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Sensitivities A. There will be increased opportunity for invasive species establishment with increased disturbance and shifting plant species composition under changing climate. B. Climate change may lead to loss of climatically suitable habitat for persistent pinyon-juniper ecosystems.
Content produced by the Northwest Climate Hub
Sensitivities A. More wildfire and insect outbreaks will increase loss of late-successional forest habitat and connectivity. B. Loss of habitat structure and spatial heterogeneity will increase species vulnerability to changing climate. C. Higher temperature and increased disturbance will cause shifts in ranges of plant and animal species. D. A warmer climate will potentially convert drier forest types (e.g., ponderosa pine) to shrubland or grassland
Content produced by the Northwest Climate Hub
Sensitivities A. Warming temperatures will lead to longer fire seasons, increased wildfire frequency, and increased area burned across the western U.S. B. There will be increased opportunity for invasive species establishment with increased disturbance and shifting plant species composition in a changing climate. C. The potential for mortality events and regeneration failures will increase in a warming climate with increased fire, drought, insect outbreaks, and interactions among disturbances.
Content produced by the Northwest Climate Hub
Sensitivities A. Increased flood frequency and higher peak flows may reduce egg-fry survival for fall spawners and yearling parr winter survival. B. Increased sedimentation in streams will accompany increased flooding and wildfire. C. Lower low flows in summer will reduce fish habitat quality. D. Lower low flows in summer will increase pre-spawn mortality for summer run and stream-type salmon and steelhead.
Content produced by the Northwest Climate Hub
The Northern Forests of the Midwest and Northeast regions are home to a diversity of ecosystems and tree species. Anticipated climate change effects, such as increased temperatures, extended growing season, variable precipitation, reduced snowpack and earlier melt, and episodic precipitation events, can interact to increase drought risk and put stress on forest ecosystems.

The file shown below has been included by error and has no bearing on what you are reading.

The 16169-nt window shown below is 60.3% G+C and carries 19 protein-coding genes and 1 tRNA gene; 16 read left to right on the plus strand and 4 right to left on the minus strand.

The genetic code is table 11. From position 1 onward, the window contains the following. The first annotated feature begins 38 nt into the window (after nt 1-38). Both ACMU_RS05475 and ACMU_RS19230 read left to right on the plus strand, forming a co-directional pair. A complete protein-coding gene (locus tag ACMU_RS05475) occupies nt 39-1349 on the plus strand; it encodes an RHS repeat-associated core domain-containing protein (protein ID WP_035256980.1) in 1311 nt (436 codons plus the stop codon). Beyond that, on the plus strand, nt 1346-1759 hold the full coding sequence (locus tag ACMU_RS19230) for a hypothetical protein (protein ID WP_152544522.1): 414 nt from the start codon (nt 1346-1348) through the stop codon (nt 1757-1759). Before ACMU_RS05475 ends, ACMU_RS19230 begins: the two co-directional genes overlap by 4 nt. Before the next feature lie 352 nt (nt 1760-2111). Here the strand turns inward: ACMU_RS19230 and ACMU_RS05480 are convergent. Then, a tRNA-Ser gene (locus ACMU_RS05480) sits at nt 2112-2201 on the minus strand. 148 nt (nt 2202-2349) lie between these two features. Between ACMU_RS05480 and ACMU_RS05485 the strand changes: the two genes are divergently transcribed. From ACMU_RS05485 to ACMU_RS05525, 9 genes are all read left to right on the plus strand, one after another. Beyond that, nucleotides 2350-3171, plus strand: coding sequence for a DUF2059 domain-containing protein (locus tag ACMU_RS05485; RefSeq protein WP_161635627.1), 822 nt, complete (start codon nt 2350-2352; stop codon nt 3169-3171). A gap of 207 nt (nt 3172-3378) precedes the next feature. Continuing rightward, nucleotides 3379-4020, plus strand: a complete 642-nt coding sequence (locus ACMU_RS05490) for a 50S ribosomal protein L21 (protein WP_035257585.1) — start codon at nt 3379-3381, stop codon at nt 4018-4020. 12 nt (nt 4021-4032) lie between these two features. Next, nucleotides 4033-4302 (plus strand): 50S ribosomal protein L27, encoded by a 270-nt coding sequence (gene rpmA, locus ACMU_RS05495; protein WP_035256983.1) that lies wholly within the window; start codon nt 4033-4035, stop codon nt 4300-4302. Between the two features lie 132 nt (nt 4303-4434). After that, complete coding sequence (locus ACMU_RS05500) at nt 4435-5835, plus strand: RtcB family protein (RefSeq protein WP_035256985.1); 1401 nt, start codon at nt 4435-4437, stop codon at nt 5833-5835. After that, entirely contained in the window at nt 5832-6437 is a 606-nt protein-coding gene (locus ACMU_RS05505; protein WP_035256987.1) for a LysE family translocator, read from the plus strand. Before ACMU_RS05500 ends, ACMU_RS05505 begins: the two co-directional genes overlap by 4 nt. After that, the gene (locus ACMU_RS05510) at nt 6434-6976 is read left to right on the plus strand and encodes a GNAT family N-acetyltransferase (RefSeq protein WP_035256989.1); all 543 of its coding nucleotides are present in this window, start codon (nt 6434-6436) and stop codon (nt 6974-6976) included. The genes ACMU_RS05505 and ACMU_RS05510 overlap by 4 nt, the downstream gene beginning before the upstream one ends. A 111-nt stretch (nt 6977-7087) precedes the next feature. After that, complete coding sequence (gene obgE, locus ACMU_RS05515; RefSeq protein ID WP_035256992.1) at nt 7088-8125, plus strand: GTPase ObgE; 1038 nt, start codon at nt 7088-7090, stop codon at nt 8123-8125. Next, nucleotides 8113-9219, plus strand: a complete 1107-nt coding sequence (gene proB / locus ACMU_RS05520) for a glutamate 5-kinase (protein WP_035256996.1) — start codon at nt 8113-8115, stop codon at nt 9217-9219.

Content produced by the Northern Forests Climate Hub
Forests of the Midwest and Northeast significantly define the character, culture, and economy of this large region but face an uncertain future as the climate continues to change. How are forests vulnerable to climate change? Forests vary widely across the region, and vulnerabilities are strongly influenced by regional differences in climate impacts and adaptive capacity. Not all forests are vulnerable; longer growing seasons and warmer temperatures will increase suitable habitat and biomass for many temperate species.
Content produced by the Northern Forests Climate Hub
Pigs are not native to the Americas, they originated in southeast Asia and from there expanded their range through Eurasia and North Africa1. Humans are responsible for introducing pigs everywhere else. In what is now the United States, pigs were first introduced by Polynesian settlers on the Hawaiian Islands 800 - 1000 years ago. Domesticated pigs arrived on the mainland in the 16th century, brought by European explorers and settlers2.
Content produced by the Southwest Climate Hub
Tree planting is a tangible action that can retain and increase carbon storage on natural lands. Planting trees is one of many actions that we can take to address climate change that can also help to promote resilient, healthy, and productive forests and communities.
Content produced by the Northern Forests Climate Hub
Sensitivity A. Reduced snowpack, shifts in hydrologic regime involving changes in timing and magnitude of streamflows, and changing groundwater recharge and discharge will likely lead to shifts in plant species composition and reduced habitat quality in riparian areas, wetlands, and groundwater-dependent ecosystems.  
Content produced by the Northwest Climate Hub
How are forests vulnerable to climate change? The urban forest of the Chicago Wilderness region, a 7-million-acre area covering portions of Illinois, Indiana, Michigan, and Wisconsin, will face direct and indirect impacts from a changing climate over the 21st century. Understanding the potential impacts is an important first step to sustaining healthy forests in the face of changing conditions.
Content produced by the Northern Forests Climate Hub